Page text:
Palin calls for increasing funding for special-needs children
In a 20-minute speech that touched on some of the most personal and emotional moments in her life, Sarah Palin this morning called for increasing federal funding for special-needs children and expanding access to special education. . . .
"The true measure of society is how it treats its most vulnerable," Palin said. . . Palin said parents should be able to send special-needs children to "the school of their choice, public or private."
Federal funding should be tied to families, rather than institutions, she said, so it can "follow those children." Palin blamed Congressional earmarks for siphoning money from special-needs education and called for "fully funding" the Individuals with Disabilities Education Act.
OK, what -- what would I cut? I would have, first of all, across-the-board spending freeze, OK?
I recommend a spending freeze that -- except for defense, Veterans Affairs, and some other vital programs, we'll just have to have across-the-board freeze.
In the third debate, McCain, when challenged by Obama, specifically said his spending freeze applied to programs for special needs children:
OBAMA: Well, look, I think that we do have a disagreement about an across-the-board spending freeze. . . And, in fact, an across-the-board spending freeze is a hatchet, and we do need a scalpel . . . And I think it's very commendable the work [Palin]'s done on behalf of special needs. I agree with that, John.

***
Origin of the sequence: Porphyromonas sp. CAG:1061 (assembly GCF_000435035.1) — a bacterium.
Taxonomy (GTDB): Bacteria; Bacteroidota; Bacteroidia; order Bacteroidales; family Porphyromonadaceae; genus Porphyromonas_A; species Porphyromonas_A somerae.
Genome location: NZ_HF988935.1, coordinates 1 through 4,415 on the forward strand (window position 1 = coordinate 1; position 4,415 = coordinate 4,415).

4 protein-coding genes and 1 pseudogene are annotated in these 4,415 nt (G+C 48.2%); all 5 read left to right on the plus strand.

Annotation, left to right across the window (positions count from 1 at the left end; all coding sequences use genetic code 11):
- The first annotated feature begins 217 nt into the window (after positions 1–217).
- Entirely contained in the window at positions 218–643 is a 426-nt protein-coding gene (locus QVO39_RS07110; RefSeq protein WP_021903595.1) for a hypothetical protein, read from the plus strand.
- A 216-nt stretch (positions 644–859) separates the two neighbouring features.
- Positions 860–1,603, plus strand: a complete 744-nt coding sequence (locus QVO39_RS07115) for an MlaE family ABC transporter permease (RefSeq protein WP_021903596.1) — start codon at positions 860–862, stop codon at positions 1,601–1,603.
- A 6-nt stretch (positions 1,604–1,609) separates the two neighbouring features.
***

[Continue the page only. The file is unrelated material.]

I do want to just point out that autism, for example, or other special needs will require some additional funding, if we're going to get serious in terms of research. That is something that every family that advocates on behalf of disabled children talk about.
And if we have an across-the-board spending freeze, we're not going to be able to do it. That's an example of, I think, the kind of use of the scalpel that we want to make sure that we're funding some of those programs. . . .
MCCAIN: But again, I want to come back to, notice every time Senator Obama says, "We need to spend more, we need to spend more, that's the answer" -- why do we always have to spend more?
John McCain will impose a spending freeze in government to cover all but the most vital functions.
Yet a mere two weeks later, before she's even in office, here is Palin overriding McCain's pledge and demanding untold millions of dollars in increased federal spending for non-defense-related programs. Funding for improved educational opportunities and research for special-needs children is certainly a proper and important role for government, but as is so often the case on the Right when it comes to government spending, "vital" apparently means "programs that benefit me," while any that don't -- those that only benefit "others" -- can be slashed and frozen as unnecessary. And, on a side note, is the McCain campaign capable of embracing a theme for more than 72 hours before abandoning and reversing it?